Maria Callas in Chicago
The performance of Puccini’s Madame Butterfly in Chicago’s Civic Opera House on the night of November 17th 1955 was an unscheduled one. After two rapturous performances, the great soprano Maria Callas was asked to give one final show, and it was a triumph. But the real drama came only when the opera was over. U.S. Marshal Stanley Pringle (foreground in photo above) and Deputy Sheriff Dan Smith burst into Callas’s dressing room and served her with court summons for a breach of contract. Callas, still in titular Cio-Cio-San’s kimono, was furious; she proclaimed, “I will not be sued! I have the voice of an angel! No man can sue me.”
The moment was immortalized in an iconic photo of Callas, her black eyes aflare with hatred, her mouth curled up with fury. The press dubbed her “The Tigress” from that day onward. She vowed never to return to Chicago. This was just one of many melodramatic episodes for La Callas, who lived an operatic life both on- and off-stage. Born to Greek immigrant parents in New York City, Callas possessed a vocal range that made possible the revival of 19th-century bel canto works, and changed the operatic repertoire for generations to come.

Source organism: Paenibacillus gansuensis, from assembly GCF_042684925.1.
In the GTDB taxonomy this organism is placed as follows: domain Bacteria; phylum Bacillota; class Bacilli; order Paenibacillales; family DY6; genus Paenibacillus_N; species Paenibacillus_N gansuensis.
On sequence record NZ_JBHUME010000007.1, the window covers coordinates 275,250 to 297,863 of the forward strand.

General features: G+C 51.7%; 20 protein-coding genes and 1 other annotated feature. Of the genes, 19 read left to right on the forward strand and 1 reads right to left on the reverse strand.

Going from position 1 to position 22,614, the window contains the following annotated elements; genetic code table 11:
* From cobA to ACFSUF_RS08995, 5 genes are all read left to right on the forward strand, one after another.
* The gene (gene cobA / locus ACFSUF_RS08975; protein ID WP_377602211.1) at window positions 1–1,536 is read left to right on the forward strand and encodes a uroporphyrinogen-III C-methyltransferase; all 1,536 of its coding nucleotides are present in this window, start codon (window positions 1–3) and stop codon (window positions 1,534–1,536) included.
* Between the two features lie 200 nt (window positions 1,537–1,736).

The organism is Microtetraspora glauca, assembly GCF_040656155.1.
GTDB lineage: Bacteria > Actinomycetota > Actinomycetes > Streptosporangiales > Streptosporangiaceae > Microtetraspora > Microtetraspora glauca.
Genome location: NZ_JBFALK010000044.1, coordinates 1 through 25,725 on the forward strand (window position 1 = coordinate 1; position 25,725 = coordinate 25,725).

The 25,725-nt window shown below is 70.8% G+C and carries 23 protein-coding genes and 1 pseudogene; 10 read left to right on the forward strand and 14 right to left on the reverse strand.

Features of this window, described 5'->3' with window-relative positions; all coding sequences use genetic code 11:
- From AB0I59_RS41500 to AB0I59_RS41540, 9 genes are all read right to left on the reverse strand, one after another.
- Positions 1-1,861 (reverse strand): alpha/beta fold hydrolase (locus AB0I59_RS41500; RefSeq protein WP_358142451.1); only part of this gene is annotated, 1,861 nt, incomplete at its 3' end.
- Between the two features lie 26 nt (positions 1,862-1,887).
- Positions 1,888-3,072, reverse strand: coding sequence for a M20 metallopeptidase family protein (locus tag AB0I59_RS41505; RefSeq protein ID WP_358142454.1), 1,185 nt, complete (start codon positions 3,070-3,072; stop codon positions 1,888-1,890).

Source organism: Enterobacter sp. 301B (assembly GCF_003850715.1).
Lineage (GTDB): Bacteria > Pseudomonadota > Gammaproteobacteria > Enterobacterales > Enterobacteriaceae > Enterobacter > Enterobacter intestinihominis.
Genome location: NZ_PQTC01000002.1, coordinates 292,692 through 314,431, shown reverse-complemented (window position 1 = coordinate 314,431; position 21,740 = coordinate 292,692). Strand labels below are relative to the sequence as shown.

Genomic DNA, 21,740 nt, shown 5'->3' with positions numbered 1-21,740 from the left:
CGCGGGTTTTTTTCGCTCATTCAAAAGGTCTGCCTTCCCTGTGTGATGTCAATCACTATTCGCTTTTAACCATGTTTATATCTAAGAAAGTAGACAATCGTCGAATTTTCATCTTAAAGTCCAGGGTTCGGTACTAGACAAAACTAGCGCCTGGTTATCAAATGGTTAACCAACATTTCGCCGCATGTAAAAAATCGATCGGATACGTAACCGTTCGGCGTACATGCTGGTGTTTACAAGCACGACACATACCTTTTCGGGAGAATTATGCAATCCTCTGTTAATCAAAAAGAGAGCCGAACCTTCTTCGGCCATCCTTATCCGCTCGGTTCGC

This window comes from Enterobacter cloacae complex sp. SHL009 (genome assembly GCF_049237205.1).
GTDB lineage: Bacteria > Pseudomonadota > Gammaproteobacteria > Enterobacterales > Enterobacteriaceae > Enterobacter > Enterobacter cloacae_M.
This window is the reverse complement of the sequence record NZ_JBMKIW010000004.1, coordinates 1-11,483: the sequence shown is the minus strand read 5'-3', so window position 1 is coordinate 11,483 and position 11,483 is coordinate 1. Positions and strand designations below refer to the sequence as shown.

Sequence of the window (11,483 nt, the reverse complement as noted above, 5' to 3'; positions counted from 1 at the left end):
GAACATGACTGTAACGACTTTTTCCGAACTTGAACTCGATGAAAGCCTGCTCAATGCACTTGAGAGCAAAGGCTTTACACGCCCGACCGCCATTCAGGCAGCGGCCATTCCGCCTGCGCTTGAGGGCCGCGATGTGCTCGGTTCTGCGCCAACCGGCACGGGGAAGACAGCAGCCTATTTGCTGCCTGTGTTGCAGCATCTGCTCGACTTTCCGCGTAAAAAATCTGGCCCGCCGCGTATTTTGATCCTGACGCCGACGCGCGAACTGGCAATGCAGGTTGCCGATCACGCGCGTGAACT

But frequently ill (probably due to her earlier rapid weightloss), Callas had disputes and lawsuits with many a grand operatic stage. On the opening night of Rome season in 1958, she famously walked off after the first act of Bellini’s Norma; the temperamental diva had no understudy and left the President of Italy and most of Rome’s high society in attendance shocked and outraged, for which she was savaged in the Italian press. *
Her career was slowly declining by then; her imperial stature meant that she was still enthusiastically welcomed by the audience, but she herself knew her voice was faltering. After a less-than-adequate season in 1964, she abandoned her signature role of Norma. The next year, she gave up a more relaxing role in Tosca for good. Her last tour after a long retirement in 1973 was not critically well-received. Afterwards, holed up in her Paris apartment, she would spend many a sleepless night with her old recordings, listening to the Voice that had now left her, and died a loner four years later, unable to forgive the world that had forgotten her. She was 53.
* Typo corrected. I got more emails and DM tweets for this than any other grammar mistake or malapropism I used on this blog in last three years.